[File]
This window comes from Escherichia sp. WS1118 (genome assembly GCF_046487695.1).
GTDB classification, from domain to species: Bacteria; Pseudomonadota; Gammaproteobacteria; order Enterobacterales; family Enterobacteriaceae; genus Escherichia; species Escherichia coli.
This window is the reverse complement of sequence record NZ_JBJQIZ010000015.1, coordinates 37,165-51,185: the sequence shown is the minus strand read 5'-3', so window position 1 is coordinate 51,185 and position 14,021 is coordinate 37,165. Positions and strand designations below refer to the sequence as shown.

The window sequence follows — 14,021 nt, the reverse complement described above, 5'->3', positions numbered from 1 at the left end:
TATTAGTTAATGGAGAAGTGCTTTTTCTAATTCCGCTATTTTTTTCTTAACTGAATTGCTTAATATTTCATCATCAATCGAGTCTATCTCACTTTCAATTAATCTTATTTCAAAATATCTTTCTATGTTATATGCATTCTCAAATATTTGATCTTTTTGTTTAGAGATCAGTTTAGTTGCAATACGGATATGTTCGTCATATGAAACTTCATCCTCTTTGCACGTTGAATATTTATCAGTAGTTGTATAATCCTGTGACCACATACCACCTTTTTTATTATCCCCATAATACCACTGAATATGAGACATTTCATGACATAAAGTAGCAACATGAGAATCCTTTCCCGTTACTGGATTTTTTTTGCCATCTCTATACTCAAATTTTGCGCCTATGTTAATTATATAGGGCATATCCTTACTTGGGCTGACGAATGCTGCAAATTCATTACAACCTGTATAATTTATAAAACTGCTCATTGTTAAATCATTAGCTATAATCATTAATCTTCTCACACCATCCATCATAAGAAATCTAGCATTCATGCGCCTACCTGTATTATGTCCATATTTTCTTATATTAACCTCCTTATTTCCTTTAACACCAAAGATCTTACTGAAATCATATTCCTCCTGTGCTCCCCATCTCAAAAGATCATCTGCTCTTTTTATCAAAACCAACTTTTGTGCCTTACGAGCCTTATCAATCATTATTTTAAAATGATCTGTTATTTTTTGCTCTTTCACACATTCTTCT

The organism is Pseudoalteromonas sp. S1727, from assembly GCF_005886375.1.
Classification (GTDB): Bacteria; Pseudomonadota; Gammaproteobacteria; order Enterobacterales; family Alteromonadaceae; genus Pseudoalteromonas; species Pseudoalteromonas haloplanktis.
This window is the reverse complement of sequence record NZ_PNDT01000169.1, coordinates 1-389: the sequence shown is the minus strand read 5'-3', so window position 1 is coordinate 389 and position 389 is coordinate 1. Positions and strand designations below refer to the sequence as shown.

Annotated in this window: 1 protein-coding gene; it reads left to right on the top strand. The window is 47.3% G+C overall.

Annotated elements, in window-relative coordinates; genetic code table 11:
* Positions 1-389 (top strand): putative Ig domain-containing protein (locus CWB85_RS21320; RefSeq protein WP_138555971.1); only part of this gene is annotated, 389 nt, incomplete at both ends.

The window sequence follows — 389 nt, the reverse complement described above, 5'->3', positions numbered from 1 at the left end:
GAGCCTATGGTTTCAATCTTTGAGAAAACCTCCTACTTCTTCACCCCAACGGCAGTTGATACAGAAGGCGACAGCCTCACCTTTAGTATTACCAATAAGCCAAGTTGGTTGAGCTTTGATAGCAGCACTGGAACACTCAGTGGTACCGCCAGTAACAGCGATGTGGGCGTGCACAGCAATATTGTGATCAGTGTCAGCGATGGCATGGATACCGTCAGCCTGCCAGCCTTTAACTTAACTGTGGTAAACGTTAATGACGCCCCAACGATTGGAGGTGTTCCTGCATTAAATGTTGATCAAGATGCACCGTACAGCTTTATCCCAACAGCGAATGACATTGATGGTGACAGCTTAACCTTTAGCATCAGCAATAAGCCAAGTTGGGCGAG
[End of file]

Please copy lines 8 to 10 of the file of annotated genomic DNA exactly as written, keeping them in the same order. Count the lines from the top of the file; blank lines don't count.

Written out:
This window is the reverse complement of sequence record NZ_PNDT01000169.1, coordinates 1-389: the sequence shown is the minus strand read 5'-3', so window position 1 is coordinate 389 and position 389 is coordinate 1. Positions and strand designations below refer to the sequence as shown.

Annotated in this window: 1 protein-coding gene; it reads left to right on the top strand. The window is 47.3% G+C overall.

Annotated elements, in window-relative coordinates; genetic code table 11: